The end of the pandemic boom is nigh

Even before the Omicron variant started spreading with a vengeance throughout the U.S., Wall Street has been betting that pandemic-era economy is in its end of days. Since the market crashed in March of 2020, the Dow Jones has doubled in value, pumped up by companies that made more money as people spent more of their lives at home. But as lockdowns eased and vaccines became more widespread, the writing has been on the wall. Zoom, the video-chat service that’s become the bane of work-from-home existence, is worth about a quarter of what it was worth at its October 2020 peak. Logitech, which makes headsets and webcams, has lost about half its value since June. This week’s twin cratering of Peloton and Netflix was just the most recent blow to the pandemic economy — and their sudden falls sent peers like Disney skidding, too, as the growth of streaming audiences is expected to slow…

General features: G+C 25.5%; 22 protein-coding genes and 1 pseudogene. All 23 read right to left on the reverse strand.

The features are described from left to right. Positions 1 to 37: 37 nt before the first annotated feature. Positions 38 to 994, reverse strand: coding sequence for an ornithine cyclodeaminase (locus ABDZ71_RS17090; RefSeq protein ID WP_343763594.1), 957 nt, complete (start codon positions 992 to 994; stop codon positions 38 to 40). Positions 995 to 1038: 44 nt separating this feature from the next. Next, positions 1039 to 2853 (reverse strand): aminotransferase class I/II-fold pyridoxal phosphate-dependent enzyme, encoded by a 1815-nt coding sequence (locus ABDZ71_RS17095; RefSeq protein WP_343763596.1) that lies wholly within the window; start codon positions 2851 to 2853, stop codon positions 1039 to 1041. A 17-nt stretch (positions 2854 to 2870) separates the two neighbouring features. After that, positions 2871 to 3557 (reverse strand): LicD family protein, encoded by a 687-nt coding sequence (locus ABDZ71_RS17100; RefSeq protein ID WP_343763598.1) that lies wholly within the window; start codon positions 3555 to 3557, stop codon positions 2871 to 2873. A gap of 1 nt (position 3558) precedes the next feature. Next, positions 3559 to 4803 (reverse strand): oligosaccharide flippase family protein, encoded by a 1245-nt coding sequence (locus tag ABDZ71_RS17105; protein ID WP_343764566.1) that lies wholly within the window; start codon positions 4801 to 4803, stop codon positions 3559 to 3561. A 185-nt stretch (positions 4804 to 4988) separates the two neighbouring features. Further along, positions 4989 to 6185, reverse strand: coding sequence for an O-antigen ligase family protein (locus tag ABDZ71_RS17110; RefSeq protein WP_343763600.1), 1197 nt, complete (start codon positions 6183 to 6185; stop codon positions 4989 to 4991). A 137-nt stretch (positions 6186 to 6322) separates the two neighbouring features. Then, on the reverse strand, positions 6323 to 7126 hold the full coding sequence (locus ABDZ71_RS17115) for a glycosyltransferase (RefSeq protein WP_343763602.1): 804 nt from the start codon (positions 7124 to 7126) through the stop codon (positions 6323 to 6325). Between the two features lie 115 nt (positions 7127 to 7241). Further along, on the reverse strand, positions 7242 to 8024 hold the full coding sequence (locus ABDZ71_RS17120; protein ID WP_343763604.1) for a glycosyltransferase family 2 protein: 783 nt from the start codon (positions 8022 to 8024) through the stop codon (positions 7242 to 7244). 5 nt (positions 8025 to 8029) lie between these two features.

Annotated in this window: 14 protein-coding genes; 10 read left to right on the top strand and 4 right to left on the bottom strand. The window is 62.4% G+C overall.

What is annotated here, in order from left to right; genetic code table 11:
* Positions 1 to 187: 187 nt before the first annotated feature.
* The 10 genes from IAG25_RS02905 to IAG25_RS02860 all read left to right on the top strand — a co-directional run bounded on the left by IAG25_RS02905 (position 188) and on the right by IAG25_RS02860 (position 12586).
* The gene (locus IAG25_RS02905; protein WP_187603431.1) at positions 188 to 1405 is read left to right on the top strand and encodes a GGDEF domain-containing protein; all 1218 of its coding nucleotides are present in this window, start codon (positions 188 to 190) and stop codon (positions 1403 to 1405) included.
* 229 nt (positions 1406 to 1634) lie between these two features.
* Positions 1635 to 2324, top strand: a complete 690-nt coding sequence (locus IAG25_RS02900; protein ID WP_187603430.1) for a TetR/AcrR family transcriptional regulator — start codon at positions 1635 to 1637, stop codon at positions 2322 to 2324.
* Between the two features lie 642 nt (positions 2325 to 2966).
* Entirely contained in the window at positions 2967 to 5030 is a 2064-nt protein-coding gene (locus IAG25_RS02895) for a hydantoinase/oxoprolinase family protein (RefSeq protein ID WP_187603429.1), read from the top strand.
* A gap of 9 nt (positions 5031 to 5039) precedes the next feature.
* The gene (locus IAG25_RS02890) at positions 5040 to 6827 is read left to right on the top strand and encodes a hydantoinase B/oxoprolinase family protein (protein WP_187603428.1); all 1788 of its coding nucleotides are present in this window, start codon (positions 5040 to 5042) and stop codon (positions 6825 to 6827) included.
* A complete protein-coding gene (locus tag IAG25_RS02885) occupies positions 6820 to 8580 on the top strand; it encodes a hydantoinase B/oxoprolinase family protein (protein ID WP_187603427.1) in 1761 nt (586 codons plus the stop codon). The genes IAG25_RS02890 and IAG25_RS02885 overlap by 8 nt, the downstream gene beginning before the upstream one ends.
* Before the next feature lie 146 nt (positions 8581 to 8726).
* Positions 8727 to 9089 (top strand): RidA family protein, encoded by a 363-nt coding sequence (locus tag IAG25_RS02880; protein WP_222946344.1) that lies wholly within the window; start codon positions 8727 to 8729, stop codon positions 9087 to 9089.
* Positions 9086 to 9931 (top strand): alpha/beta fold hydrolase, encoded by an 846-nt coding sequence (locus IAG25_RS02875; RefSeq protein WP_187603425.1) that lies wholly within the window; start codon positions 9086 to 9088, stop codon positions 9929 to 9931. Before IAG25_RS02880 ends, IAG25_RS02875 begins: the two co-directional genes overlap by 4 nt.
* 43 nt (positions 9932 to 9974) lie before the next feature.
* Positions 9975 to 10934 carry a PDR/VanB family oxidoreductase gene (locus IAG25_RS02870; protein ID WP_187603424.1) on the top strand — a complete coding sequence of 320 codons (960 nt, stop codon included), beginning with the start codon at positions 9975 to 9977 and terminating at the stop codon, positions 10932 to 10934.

Meanwhile, many winners of the pandemic economy are running out of steam. The Nasdaq Composite, a stock index of technology companies, just had its worst week since 2020, dragged down by giants like Amazon. Even Bitcoin is at its lowest point since July, as it increasingly moves in the same general direction as the stock market. With the Omicron wave now possibly past-peak in the U.S., investors have decided that safer, more established companies, like Procter & Gamble, or even just regular old Treasury bonds, are a better bet. Even if the economy never turns back to 2019 — and surely it won’t — consumers’ pandemic habits could only continue for so long. “Everybody already has Netflix,” noted Lynch. “Who else is gonna get it?”